In Bloom, Where the Meadow Rises – Nathaniel Perry

Do you remember when the sky burned down
its wick of light as an April cold came on
the evening of your fifth day in the world?
Of course you don’t, you couldn’t even hold
your head up yet, much less begin to think
to hold one evening’s ash inside, like a drink
held up to the sun, trapping and clutching the light.
But I wonder sometimes if within the slighter
corners of your mind you’ve held a hint of it,
the light I saw beyond the trees which split
the view from our rented front porch, while you
slept, swaddled as if in song, through
the louder sleep of your mother beside you. Rache,
if you can find that evening, which is stationed
in my chest, inside you now, I swear it will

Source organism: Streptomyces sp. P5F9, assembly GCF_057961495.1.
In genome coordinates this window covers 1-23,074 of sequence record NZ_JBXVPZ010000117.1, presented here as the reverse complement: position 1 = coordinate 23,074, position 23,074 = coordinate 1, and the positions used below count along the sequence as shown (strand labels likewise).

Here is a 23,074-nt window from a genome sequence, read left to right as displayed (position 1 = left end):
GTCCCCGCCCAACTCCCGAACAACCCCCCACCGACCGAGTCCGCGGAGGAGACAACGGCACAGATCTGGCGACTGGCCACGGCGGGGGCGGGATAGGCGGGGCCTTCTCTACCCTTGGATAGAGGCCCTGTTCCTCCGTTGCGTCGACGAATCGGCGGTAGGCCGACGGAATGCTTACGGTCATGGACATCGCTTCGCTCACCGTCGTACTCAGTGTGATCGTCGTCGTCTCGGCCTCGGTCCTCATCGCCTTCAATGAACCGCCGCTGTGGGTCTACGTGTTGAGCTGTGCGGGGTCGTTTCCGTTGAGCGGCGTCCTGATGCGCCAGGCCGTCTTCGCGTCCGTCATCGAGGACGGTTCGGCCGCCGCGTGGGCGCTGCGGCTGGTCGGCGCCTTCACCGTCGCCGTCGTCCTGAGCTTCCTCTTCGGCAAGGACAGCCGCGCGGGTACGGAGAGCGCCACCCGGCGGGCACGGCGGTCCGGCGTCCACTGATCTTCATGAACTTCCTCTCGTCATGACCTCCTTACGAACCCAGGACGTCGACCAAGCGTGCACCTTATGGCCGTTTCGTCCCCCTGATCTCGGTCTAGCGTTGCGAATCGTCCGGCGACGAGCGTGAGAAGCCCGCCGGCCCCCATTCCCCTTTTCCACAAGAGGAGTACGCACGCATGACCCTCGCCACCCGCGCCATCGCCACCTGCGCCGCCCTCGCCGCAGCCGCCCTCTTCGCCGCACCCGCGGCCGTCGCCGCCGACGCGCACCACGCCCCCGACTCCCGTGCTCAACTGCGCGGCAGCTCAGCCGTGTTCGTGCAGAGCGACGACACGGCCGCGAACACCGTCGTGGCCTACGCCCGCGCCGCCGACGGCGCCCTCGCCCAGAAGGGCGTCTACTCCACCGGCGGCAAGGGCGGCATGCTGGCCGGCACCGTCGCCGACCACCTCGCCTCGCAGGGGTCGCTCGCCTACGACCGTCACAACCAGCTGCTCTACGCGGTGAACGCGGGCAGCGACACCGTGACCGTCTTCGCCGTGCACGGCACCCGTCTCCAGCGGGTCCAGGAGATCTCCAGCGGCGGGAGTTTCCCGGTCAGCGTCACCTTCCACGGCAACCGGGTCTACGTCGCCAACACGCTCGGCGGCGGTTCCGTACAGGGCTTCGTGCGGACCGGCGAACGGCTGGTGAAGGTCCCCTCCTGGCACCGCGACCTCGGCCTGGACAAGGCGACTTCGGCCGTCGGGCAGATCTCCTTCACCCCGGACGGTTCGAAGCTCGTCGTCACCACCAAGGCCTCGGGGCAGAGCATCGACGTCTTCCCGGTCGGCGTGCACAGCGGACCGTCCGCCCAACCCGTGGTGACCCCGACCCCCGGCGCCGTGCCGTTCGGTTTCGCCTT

get you somewhere, across a field so filled
with snow the sky and ground are one, across
a field so bleached with drought the giant cross
of shadows from the pines is friction enough
to set the day on fire. You’ll come, rough
in your heart, to the edges of those fields and be lifted
just a fraction of an inch by the gift
of the sky’s old light in you. It will remind
you to invite yourself, the whole of your mind,
the whole history of your self along across
the grass. If you see yourself you can’t be lost;
though I may lose sight of you against the sky,
or in the vetch, in bloom, where the meadow rises.

Oh my goodness, this man in a genius. Every time I see one of his poems, I’m struck by the overwhelming desire to write in form. The ways he talks about nature and family…beautiful, just beautiful.


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